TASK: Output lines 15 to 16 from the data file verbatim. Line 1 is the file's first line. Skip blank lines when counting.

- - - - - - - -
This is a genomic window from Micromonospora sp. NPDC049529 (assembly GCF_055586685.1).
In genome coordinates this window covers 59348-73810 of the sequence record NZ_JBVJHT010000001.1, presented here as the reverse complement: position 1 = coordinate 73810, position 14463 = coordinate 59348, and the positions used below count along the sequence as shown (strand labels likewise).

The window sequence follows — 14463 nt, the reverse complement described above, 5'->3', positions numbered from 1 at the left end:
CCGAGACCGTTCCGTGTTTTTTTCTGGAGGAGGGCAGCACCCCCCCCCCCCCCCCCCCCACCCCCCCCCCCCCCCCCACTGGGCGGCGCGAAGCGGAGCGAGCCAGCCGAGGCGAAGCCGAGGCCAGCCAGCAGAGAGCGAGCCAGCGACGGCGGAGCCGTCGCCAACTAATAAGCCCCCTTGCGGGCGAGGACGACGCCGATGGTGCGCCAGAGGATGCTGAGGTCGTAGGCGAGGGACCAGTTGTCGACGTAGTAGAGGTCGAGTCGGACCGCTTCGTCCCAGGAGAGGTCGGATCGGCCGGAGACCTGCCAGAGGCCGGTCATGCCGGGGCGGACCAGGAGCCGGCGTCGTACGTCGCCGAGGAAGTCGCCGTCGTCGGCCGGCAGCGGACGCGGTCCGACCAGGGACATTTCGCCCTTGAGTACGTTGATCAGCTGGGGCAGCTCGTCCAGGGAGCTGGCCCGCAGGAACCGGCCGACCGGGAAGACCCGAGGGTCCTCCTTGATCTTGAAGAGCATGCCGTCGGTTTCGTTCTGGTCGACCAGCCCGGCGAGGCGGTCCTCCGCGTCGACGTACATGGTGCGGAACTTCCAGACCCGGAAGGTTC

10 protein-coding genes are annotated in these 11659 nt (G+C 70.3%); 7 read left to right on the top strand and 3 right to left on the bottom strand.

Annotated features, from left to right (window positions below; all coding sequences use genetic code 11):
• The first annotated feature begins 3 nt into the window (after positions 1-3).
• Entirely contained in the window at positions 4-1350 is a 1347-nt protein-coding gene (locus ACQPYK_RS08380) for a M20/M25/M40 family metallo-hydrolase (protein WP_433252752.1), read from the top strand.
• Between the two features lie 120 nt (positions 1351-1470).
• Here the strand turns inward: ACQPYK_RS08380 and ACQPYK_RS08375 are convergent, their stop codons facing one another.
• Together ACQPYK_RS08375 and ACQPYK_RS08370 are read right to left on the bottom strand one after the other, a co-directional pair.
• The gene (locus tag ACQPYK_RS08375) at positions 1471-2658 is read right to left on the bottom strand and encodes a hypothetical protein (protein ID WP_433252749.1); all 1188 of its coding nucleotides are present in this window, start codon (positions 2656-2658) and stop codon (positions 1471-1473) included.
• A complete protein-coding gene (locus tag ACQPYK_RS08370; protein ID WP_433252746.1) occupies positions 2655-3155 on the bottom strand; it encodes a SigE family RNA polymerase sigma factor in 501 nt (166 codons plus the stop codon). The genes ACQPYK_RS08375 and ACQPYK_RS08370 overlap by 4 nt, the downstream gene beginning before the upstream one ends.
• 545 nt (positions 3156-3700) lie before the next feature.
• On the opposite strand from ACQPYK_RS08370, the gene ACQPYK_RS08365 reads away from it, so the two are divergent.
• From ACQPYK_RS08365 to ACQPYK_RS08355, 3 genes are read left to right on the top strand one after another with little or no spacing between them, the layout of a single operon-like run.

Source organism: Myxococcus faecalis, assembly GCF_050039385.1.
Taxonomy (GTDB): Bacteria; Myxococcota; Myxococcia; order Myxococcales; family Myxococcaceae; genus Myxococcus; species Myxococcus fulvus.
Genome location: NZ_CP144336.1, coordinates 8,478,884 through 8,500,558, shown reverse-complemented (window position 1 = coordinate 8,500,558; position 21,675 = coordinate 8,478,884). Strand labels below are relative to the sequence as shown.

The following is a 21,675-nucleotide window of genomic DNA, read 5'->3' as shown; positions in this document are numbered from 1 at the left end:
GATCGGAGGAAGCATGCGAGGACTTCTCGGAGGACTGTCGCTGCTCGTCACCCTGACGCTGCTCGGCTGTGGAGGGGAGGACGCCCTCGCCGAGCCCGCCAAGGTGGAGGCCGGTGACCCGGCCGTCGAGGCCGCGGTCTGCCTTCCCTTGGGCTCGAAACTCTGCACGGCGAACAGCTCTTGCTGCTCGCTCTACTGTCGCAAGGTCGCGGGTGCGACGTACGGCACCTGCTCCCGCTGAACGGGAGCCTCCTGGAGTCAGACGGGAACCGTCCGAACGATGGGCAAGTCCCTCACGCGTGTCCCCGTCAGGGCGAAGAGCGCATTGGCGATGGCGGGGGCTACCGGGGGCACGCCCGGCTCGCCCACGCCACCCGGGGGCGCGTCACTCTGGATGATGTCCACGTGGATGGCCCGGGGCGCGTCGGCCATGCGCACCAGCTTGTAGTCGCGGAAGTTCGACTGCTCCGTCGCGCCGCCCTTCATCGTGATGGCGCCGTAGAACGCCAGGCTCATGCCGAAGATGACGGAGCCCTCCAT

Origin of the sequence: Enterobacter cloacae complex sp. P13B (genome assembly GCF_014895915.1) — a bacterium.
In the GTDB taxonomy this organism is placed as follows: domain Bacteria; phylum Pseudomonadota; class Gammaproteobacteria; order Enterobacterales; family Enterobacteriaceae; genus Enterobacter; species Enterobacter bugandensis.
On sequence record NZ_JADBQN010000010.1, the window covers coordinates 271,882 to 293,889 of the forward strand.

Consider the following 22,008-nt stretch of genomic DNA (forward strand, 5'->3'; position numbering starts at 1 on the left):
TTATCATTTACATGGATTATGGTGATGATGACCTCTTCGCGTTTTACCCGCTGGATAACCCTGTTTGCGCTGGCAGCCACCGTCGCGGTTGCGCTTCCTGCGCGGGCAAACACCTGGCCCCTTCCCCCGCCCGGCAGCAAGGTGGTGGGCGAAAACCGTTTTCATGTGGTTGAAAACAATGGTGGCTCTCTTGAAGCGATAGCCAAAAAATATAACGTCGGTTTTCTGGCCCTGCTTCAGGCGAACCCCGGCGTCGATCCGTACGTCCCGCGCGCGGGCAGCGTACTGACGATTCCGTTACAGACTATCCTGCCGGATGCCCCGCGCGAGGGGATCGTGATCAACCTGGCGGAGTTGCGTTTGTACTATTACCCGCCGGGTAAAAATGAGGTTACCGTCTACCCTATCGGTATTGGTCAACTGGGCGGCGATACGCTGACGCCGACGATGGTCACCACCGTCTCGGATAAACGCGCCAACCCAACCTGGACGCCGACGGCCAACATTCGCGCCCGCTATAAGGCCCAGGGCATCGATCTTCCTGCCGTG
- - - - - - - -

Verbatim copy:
• On the opposite strand from ACQPYK_RS08370, the gene ACQPYK_RS08365 reads away from it, so the two are divergent.
• From ACQPYK_RS08365 to ACQPYK_RS08355, 3 genes are read left to right on the top strand one after another with little or no spacing between them, the layout of a single operon-like run.